Relationship Success? Luckily For Me, I Have One That Works But It Doesn’t Come Easily

About this time of year, most people are reflecting on things that took place over the last year. You will find thousands of articles of this kind and even more as people start to think about New Year resolutions. Even people who do not write often will feel compelled to give their thoughts. Many will cover global events and 2018 has enough of them to reflect on. Brexit, Trump, the continuing war on terrorism, North Korea, Russia, Trump again. You would not have to search far to find enough material to write a critical article. While I find such events interesting, I tend not to spend precious time considering them too much. They are really out of my sphere of influence and I choose to concentrate on things closer to home.This is generally where efforts I make tend to have the biggest return. This can be broken down into three parts. My work, my extended family and children and my marriage. While I place much importance on the first two mentioned, my marriage is the one that brings me the greatest reward emotionally but is also the factor that takes the most effort. Don’t get me wrong. I have no issues with my beautiful wife or is my marriage in trouble in any way, exactly the opposite. I do, however, place a lot of emphasis on keeping it that way (as she does also) and that takes hard work on a daily basis.

Helping people in relationships is part of my daily work. I write about it frequently, I have written a book about our quest for true love and what that means because I believe a relationship with the right person is a major factor in our own sense of well-being. It goes wrong when we spend too much time with the wrong people and we fail to realise it or are not prepared to face the truth. When you do find the right person (never an exact science), it is then a question of finding a framework that will give you the best chance of staying together. Most observers including myself, will highlight such factors as trust, honesty, respect, meeting of each other’s needs, communication and most importantly conflict management as important. I agree with all of those but if you do not have a focus on the relationship, none of the above matter. What do I mean by focus? That means making your partner and the relationship a priority and always thinking…”Is what I am about to do or say likely to be hurtful or helpful to my relationship?”

This concept of focus has been a major factor in the success of my marriage and it has become a functional habit for us. On the surface, this focus and success has come despite many factors that would have killed off the relationship in its infancy. Equally, the amount of change that has occurred since then has been a pressure point that has strengthened rather than weakened our union. Some of those pressures are obvious..moving continents, renovating a house and all that brings and navigating long periods apart at the start of the relationship (in different time zones). However other factors are also relevant. We are a mixed couple, mixed race, mixed religion, mixed view of the world, coming from extremely different backgrounds and upbringing. This brings a magnificence to our relationship that has helped us prosper but also brings challenges. I speak English and German, my wife speaks three languages fluently with English being one of them. This can occasionally bring misunderstandings and miscommunication.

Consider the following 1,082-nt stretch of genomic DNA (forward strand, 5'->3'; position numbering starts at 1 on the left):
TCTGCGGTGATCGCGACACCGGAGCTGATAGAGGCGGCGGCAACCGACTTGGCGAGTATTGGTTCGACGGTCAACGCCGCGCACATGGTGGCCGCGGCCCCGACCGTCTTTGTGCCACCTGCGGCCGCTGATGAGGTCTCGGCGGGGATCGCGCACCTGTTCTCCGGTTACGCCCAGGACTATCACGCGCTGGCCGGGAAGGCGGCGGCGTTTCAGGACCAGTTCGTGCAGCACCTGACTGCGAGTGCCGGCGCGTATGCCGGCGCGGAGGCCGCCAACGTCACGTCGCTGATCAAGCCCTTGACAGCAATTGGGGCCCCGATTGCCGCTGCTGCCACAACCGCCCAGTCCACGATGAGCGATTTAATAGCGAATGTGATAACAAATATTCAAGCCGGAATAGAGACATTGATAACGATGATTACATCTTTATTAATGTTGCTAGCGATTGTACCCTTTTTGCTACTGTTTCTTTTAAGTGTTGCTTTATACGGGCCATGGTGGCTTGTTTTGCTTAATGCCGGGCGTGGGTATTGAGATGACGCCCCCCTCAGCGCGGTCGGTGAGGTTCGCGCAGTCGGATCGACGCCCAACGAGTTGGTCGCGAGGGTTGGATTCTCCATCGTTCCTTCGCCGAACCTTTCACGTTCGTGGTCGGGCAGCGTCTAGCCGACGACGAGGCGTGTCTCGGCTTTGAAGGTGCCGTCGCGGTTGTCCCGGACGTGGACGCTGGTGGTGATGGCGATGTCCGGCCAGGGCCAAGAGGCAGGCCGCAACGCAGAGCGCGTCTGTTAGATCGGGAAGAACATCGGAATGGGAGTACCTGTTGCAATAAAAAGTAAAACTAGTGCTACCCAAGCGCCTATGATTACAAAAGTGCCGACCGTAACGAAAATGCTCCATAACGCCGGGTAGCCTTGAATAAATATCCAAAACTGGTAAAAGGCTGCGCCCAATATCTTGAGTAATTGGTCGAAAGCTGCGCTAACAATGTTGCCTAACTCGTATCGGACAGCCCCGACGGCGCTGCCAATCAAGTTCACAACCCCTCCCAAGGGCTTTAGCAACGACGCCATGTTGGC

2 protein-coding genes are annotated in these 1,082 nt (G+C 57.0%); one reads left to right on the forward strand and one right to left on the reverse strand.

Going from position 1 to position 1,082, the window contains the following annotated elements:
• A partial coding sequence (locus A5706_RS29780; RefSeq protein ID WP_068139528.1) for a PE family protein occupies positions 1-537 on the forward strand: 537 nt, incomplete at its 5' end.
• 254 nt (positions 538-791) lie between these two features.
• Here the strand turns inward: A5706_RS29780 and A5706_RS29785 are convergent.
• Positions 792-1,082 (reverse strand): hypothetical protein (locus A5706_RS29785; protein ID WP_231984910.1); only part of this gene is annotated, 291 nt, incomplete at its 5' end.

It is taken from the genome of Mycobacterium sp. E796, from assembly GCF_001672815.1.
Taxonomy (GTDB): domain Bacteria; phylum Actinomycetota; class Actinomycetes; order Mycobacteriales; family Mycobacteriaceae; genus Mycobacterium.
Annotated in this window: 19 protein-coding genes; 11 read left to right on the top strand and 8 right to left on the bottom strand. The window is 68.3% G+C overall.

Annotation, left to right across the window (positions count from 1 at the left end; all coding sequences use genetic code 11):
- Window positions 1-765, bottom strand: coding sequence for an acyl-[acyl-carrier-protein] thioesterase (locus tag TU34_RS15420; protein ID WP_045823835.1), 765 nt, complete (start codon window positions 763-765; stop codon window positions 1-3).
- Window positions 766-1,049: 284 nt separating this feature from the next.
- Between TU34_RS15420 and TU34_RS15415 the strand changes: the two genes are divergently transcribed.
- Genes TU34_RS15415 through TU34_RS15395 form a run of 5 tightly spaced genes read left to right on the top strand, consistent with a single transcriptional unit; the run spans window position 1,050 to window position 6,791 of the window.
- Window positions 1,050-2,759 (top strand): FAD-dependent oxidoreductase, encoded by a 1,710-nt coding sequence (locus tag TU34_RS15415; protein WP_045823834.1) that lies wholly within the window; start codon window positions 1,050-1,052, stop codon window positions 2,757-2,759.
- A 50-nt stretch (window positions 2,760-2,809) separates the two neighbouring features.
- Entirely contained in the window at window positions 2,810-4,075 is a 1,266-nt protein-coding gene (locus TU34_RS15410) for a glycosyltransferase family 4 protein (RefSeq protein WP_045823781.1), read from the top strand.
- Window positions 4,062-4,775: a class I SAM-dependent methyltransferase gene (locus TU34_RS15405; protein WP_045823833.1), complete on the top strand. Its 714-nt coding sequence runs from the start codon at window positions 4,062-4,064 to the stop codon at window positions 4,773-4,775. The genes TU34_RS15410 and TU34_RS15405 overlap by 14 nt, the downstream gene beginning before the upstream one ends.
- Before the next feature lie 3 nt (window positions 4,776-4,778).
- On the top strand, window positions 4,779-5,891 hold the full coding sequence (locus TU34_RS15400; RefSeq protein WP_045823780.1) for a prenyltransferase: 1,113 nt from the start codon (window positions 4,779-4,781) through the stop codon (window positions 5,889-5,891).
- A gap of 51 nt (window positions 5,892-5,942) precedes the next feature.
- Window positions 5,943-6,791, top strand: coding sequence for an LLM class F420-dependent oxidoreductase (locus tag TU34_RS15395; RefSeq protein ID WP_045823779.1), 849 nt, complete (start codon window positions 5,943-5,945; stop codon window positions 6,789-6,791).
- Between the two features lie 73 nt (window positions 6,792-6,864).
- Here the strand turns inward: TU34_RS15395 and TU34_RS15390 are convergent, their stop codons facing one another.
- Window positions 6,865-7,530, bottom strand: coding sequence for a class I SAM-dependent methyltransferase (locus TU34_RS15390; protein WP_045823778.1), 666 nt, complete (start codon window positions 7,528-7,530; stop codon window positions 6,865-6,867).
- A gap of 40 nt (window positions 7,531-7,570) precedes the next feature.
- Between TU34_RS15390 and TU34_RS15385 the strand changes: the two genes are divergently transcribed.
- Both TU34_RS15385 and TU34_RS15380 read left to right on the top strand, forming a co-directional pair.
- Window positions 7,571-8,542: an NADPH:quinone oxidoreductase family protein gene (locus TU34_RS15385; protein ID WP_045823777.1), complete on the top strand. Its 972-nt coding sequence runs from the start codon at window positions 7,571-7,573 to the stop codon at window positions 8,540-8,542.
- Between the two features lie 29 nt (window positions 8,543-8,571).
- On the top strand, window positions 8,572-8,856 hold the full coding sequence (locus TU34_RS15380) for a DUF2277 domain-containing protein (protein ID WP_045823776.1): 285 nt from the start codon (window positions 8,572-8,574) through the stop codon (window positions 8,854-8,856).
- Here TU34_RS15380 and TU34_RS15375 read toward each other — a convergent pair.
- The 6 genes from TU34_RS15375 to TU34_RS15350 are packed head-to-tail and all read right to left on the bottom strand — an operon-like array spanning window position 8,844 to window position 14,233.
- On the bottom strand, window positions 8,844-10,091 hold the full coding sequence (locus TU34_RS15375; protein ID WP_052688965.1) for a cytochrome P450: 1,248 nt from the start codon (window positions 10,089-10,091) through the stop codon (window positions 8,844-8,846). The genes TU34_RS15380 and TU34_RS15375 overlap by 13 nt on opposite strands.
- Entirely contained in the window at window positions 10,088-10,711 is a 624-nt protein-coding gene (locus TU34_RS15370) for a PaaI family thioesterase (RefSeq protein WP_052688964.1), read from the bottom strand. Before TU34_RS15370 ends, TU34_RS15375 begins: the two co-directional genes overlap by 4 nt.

Despite the above, she is my rock and the big picture is extremely rosy. She is the person I choose to spend time with, share my life and feelings with and is the one person I have ever known who I have shared everything with. However, that point didn’t just happen. It was manufactured and maintained by two people who saw enough in each other to say “Yes, this can work and the work we need to do will be worth it”. That work means having focus every day, all day on keeping the relationship where it is. That means doing the good things well and handling the not so positive even better.

Dr. Nicholas Jenner

Dr. Nicholas Jenner, a therapist, coach, and speaker, has over 20 years of experience in the field of therapy and coaching. His specialty lies in treating codependency, a condition that is often characterized by a compulsive dependence on a partner, friend, or family member for emotional or psychological sustenance. Dr. Jenner's approach to treating codependency involves using Internal Family Systems (IFS) therapy, a treatment method that has gained widespread popularity in recent years. He identifies the underlying causes of codependent behavior by exploring his patients' internal "parts," or their different emotional states, to develop strategies to break free from it. Dr. Jenner has authored numerous works on the topic and offers online therapy services to assist individuals in developing healthy relationships and achieving emotional independence.

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This Post Has 3 Comments

  1. Donna Badeau

    Love this!

    Sent from my iPad